Mondelez's Sour Patch Kids Rolls Out Snapchat to Target Millennials | Adweek Mondelez's Sour Patch Kids Rolls Out Snapchat to Target Millennials | Adweek
Advertisement

Sour Patch Kids' Snapchat Effort Is a First for Mondelez Brands

Aims to turn pranks into social-video gems

Sour Patch Kids has launched a five-day Snapchat campaign, which marks parent Mondelez International's initial foray on the smartphone app as well as the candy brand's first time utilizing social media influencers. The campaign—which is dubbed "Real-life Sour Patch Kid"—enlists social media star Logan Paul to take over the brand's Snapchat account while documenting pranks that he’s pulling in New York this week.

"Snapchat is a quick, easy and fun way to communicate that provides a different kind of creative expression than other platforms," explained Mondelez's Farrah Bezner, marketing director for the consumer-goods company's candy division.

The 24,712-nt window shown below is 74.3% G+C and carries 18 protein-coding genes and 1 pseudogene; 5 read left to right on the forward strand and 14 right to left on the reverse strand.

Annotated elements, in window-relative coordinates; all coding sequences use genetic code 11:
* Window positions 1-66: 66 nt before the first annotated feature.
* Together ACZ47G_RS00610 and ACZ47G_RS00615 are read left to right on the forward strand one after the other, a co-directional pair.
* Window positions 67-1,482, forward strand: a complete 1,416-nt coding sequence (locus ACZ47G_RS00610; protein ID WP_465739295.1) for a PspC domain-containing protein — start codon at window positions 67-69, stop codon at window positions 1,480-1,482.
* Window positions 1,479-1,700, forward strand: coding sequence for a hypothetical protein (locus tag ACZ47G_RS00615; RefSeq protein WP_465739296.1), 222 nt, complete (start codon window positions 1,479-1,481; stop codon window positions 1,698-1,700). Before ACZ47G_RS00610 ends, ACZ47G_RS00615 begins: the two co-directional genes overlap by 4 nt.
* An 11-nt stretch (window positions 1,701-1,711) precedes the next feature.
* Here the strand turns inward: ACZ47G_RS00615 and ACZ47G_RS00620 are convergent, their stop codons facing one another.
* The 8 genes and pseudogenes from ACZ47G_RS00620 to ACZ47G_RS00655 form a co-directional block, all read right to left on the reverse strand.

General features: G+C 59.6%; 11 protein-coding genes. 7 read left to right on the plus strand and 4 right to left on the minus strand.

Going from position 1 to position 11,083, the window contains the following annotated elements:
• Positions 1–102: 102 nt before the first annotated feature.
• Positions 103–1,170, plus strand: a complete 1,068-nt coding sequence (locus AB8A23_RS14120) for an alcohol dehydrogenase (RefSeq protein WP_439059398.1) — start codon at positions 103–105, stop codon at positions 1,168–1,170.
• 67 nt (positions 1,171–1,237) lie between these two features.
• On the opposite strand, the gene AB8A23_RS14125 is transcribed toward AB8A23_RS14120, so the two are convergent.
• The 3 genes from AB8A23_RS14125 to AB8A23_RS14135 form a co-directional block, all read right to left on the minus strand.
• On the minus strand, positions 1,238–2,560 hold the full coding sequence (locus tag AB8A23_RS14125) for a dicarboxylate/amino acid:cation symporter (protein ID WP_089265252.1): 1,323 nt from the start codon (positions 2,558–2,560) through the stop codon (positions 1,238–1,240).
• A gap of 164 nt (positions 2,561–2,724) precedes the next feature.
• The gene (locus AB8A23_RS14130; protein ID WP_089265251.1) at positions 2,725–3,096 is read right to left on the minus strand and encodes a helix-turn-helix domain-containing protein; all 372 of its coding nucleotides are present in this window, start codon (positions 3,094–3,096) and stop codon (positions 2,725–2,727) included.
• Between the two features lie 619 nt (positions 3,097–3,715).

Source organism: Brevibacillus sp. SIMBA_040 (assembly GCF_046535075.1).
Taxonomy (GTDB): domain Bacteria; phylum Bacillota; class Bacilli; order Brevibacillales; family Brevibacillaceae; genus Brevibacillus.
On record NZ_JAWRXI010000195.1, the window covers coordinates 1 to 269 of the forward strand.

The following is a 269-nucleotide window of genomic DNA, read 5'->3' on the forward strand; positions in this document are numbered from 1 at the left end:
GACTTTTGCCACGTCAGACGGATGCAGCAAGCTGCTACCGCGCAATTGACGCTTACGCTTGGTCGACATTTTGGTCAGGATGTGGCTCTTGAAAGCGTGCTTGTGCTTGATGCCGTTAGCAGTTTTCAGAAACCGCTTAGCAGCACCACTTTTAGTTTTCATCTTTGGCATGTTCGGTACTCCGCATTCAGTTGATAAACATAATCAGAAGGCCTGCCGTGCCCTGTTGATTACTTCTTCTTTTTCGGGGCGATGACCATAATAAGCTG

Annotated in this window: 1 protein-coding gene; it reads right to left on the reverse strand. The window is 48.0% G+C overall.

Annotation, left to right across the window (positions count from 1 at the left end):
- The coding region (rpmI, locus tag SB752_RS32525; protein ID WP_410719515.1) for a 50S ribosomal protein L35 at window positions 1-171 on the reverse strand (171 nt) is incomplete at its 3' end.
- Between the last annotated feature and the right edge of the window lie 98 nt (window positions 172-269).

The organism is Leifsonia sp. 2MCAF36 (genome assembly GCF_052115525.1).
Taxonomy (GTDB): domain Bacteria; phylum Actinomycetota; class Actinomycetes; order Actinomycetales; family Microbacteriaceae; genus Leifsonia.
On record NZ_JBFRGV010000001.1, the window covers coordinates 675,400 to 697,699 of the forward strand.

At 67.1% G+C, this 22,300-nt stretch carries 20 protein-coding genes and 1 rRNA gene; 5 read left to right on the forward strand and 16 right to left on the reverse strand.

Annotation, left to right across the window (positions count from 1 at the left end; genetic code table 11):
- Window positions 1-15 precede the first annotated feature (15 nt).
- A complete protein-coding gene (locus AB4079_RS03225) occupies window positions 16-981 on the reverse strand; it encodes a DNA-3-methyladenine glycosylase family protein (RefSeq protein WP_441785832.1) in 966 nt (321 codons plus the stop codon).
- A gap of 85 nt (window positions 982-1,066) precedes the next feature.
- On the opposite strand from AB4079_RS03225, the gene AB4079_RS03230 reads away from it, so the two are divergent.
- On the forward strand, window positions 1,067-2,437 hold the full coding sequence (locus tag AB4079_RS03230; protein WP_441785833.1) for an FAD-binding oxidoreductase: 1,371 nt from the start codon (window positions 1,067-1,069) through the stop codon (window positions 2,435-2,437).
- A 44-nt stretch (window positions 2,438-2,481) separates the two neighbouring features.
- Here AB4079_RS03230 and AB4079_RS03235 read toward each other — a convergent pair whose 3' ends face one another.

Each day this week, Logan will post a Snapchat Story to Sour Patch Kids’ account detailing one of his high jinks. The theme of the Snapchat messages will change during the course of the week from "sweet" pranks to "sour" Snaps. The tone falls in line with the brand's "first they're sour, then they're sweet" tagline.

For example, the first 70-second message sent today shows a giant Sour Patch character splashing water and throwing crackers at Logan. But at the end of the clip, the character shifts his attitude and gives Logan a cup of water to drink.

The candy brand promoted the @SourPatchSnaps Snapchat account last week on Facebook and Twitter. Snapchat content will also be supported through other social channels this week, too.

Logan will also post to his own Snapchat and Twitter account to promote the Sour Patch Kids content.

Besides Snapchat, Sour Patch Kids has also tested other out-of-the-box types of mobile and social advertising, including partnerships with mobile advertising company Kiip and social tool Prankstr as part of the Mondelez Mobile Futures program.

The CPG giant's Mobile Futures started last year as a company-wide initiative to allocate 10 percent of marketing spend towards mobile for a handful of brands.

Advertisement